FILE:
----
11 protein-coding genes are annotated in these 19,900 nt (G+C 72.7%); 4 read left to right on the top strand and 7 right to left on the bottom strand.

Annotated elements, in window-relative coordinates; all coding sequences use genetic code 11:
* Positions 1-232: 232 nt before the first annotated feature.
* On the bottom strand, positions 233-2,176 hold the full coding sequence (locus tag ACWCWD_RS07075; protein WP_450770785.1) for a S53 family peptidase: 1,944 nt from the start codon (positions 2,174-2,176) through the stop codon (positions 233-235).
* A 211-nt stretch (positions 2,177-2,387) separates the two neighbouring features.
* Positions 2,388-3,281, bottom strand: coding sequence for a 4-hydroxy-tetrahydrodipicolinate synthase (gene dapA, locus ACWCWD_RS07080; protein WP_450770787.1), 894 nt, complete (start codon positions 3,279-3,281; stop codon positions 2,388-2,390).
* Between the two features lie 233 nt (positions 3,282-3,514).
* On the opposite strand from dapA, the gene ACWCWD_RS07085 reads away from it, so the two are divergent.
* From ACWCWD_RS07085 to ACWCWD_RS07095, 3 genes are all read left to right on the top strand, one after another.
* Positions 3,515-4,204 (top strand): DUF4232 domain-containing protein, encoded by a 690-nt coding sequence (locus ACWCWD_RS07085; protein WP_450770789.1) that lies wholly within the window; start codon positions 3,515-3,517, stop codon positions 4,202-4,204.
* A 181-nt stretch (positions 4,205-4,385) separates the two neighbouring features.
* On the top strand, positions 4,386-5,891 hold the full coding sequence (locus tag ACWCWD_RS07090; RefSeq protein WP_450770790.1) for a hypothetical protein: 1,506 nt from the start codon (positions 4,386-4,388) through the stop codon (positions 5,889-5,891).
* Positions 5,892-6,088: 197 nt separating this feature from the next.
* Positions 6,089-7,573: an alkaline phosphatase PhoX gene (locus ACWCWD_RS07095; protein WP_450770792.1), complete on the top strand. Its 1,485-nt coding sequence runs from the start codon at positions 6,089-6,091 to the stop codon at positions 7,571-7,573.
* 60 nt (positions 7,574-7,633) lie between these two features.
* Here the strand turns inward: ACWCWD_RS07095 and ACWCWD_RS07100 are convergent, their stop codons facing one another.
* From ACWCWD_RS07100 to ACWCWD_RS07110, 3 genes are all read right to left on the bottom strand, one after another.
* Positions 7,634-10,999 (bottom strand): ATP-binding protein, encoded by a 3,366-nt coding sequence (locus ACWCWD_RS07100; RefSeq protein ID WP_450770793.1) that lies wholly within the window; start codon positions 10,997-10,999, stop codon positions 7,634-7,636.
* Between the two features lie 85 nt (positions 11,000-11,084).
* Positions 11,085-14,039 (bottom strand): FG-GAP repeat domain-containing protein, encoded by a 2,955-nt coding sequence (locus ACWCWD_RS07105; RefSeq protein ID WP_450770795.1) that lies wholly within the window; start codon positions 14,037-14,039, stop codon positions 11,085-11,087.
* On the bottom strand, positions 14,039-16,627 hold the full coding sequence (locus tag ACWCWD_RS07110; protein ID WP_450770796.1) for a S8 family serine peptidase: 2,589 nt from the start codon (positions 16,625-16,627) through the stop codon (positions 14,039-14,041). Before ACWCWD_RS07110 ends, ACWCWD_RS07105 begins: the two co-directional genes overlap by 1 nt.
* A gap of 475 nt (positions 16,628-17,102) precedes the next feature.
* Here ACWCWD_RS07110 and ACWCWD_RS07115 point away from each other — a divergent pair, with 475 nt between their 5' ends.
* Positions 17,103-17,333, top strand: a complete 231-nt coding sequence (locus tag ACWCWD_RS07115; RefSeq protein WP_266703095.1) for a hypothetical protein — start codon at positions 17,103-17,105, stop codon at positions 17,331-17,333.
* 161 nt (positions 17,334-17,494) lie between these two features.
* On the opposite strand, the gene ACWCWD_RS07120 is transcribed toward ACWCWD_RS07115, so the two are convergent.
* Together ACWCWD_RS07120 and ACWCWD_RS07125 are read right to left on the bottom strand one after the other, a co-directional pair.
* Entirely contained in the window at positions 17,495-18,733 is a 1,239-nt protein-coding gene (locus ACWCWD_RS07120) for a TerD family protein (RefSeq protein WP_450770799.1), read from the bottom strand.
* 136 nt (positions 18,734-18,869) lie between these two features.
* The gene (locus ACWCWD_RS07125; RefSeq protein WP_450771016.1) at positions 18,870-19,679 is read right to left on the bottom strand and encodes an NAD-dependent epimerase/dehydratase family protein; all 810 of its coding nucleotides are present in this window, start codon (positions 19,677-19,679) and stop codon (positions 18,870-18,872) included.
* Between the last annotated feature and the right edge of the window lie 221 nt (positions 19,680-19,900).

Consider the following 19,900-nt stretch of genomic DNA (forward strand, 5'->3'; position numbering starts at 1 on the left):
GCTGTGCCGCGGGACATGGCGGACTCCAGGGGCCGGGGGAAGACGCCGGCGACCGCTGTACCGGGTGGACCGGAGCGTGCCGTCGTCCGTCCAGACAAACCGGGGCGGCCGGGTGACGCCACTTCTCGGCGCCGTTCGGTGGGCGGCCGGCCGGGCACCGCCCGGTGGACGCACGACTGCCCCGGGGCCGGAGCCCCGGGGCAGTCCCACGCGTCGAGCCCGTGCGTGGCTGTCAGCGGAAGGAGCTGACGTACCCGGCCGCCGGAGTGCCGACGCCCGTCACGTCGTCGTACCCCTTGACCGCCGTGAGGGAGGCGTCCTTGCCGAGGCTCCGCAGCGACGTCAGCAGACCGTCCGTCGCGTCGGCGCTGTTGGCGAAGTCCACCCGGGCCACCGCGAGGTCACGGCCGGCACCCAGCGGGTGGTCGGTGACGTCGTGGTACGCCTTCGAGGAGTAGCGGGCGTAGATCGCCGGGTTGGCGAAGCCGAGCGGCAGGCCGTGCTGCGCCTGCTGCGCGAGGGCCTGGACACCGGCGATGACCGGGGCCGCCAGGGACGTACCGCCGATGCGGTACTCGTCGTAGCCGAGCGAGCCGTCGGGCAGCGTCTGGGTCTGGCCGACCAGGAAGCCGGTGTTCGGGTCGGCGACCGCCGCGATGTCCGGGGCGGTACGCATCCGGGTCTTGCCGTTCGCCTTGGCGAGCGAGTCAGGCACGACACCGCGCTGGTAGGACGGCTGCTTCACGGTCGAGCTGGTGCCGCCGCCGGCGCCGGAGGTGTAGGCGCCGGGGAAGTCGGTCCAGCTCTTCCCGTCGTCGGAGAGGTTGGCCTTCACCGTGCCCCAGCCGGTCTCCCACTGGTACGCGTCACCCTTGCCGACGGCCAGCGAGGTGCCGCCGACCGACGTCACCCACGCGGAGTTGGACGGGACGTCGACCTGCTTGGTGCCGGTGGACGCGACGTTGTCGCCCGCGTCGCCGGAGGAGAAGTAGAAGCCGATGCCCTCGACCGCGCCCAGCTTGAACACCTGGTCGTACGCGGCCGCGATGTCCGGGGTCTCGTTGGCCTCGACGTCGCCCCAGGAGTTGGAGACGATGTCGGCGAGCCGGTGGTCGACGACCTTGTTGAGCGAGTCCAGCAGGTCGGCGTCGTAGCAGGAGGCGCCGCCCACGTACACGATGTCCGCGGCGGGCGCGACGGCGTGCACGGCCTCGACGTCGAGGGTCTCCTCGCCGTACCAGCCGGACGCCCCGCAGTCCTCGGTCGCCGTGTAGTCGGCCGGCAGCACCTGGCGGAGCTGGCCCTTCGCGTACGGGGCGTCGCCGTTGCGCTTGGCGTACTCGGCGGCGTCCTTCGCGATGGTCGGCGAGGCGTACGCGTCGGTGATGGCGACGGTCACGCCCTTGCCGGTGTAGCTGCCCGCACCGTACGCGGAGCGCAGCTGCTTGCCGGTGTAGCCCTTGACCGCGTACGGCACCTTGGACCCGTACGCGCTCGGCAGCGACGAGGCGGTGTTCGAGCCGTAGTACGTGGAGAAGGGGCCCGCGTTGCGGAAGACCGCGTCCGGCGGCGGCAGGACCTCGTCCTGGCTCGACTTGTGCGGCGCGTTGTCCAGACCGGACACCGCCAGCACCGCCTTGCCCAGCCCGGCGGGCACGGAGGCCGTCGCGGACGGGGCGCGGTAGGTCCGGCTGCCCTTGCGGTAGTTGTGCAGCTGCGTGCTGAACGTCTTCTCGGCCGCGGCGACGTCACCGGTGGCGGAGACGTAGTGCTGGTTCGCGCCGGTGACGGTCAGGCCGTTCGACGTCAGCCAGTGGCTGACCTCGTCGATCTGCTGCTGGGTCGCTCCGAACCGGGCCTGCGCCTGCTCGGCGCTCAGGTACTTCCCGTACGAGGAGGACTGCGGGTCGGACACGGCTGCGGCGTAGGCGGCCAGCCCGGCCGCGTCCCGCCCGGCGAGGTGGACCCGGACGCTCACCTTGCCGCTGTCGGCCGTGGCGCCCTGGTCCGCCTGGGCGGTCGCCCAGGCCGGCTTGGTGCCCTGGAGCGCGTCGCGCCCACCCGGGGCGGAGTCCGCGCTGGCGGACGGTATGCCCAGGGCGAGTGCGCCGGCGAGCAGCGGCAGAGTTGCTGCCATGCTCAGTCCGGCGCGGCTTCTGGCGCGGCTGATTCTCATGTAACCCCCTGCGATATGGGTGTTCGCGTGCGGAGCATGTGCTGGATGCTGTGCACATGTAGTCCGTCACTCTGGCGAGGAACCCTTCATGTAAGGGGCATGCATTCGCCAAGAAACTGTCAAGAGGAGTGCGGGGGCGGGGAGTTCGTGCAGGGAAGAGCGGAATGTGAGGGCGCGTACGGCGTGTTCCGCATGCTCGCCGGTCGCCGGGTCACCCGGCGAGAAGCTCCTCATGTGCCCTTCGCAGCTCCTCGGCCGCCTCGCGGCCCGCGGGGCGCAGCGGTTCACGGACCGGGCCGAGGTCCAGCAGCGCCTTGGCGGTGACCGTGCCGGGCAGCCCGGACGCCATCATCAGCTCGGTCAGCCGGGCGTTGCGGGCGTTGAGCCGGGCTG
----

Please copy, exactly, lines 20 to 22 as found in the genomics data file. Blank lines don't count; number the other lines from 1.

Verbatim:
* Positions 11,085-14,039 (bottom strand): FG-GAP repeat domain-containing protein, encoded by a 2,955-nt coding sequence (locus ACWCWD_RS07105; RefSeq protein ID WP_450770795.1) that lies wholly within the window; start codon positions 14,037-14,039, stop codon positions 11,085-11,087.
* On the bottom strand, positions 14,039-16,627 hold the full coding sequence (locus tag ACWCWD_RS07110; protein ID WP_450770796.1) for a S8 family serine peptidase: 2,589 nt from the start codon (positions 16,625-16,627) through the stop codon (positions 14,039-14,041). Before ACWCWD_RS07110 ends, ACWCWD_RS07105 begins: the two co-directional genes overlap by 1 nt.
* A gap of 475 nt (positions 16,628-17,102) precedes the next feature.